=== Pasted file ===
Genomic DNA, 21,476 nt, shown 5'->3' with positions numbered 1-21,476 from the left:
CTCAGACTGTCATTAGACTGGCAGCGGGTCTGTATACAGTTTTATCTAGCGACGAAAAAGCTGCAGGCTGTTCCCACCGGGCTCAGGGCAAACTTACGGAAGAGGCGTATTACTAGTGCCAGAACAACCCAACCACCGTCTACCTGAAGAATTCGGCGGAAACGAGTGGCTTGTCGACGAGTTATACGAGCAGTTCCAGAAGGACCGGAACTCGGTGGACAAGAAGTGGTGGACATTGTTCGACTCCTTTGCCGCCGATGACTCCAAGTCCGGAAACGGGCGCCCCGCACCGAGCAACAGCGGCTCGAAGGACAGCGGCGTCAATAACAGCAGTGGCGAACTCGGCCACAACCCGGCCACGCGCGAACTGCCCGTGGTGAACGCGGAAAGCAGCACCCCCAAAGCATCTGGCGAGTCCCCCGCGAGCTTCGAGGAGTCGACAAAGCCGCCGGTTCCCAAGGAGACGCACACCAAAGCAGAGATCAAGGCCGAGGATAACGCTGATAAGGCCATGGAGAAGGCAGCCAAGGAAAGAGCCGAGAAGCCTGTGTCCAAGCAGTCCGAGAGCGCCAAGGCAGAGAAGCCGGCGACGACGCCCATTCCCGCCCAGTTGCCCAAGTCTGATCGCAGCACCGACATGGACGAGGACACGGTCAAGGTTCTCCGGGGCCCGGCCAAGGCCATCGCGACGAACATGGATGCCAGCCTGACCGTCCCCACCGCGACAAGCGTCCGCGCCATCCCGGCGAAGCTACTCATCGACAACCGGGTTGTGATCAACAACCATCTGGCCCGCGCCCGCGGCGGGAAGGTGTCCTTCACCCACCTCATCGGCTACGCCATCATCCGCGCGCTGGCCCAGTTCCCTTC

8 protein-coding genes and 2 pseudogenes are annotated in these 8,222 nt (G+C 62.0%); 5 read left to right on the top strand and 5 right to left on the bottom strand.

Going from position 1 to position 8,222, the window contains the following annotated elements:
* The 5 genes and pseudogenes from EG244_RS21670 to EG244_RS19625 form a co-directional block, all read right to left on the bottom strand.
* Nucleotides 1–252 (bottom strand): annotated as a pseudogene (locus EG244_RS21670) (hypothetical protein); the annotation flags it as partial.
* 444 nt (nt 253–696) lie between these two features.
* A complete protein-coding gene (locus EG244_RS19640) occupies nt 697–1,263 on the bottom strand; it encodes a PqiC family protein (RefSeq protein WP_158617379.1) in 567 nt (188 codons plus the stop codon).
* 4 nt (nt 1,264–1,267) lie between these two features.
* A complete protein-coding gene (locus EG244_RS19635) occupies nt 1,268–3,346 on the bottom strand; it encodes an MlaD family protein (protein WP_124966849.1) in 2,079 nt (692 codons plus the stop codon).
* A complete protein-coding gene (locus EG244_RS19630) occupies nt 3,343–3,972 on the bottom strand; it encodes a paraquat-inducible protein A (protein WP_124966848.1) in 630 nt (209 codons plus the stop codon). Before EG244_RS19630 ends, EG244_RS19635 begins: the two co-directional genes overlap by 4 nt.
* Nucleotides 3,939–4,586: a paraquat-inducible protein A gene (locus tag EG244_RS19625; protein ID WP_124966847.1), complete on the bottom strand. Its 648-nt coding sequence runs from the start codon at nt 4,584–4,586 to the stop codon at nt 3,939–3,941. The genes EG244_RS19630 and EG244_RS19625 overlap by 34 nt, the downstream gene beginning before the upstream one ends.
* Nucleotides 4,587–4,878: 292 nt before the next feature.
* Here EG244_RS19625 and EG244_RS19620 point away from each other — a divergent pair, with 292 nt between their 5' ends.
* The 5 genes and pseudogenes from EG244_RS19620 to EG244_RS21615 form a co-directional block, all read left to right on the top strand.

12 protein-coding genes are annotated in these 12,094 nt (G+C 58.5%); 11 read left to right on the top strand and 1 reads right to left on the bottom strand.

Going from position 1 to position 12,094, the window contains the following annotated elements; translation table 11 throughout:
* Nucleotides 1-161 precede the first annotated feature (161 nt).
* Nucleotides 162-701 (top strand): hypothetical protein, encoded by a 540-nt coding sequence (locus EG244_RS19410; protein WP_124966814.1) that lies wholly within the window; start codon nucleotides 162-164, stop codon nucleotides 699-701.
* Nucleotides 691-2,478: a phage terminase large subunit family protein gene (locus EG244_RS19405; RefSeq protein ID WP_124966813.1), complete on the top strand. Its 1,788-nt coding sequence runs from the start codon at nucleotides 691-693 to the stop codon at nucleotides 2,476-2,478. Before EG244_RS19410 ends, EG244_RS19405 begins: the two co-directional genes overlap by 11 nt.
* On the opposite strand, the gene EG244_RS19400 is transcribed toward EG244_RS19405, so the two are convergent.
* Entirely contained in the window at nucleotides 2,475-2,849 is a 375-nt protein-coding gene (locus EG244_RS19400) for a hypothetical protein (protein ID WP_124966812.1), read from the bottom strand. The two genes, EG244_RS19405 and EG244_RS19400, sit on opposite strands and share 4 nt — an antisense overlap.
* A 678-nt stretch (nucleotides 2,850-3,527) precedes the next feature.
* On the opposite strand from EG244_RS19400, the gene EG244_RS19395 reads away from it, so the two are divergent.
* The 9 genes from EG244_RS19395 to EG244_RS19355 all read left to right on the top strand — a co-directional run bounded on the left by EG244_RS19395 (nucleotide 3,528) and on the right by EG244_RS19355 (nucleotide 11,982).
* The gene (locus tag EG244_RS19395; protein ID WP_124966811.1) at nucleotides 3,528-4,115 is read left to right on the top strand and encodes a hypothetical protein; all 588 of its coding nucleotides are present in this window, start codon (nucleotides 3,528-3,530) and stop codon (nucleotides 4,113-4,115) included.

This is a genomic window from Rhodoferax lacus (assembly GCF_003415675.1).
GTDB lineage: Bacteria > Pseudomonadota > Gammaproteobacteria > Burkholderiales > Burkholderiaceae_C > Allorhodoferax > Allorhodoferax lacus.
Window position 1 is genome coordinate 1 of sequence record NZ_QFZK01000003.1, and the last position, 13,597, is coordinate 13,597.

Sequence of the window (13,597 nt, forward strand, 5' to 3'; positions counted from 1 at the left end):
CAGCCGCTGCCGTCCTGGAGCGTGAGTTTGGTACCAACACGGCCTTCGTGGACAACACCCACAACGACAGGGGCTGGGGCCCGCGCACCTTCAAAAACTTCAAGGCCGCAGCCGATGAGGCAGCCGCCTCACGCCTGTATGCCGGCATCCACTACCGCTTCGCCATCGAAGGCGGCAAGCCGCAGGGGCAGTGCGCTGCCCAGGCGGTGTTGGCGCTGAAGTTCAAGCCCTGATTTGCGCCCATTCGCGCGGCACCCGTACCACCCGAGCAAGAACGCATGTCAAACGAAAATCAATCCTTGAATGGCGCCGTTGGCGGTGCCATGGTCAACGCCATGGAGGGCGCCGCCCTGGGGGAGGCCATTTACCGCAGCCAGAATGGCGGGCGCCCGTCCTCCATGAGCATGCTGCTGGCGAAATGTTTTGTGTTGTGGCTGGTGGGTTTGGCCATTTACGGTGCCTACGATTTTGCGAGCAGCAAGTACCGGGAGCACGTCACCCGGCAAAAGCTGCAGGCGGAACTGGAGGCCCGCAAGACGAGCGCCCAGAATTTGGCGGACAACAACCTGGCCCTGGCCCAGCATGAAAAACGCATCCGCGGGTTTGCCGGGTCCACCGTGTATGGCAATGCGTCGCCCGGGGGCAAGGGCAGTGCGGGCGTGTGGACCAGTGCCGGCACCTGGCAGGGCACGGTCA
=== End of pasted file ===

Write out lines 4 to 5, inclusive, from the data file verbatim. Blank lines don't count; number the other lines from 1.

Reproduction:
Going from position 1 to position 8,222, the window contains the following annotated elements:
* The 5 genes and pseudogenes from EG244_RS21670 to EG244_RS19625 form a co-directional block, all read right to left on the bottom strand.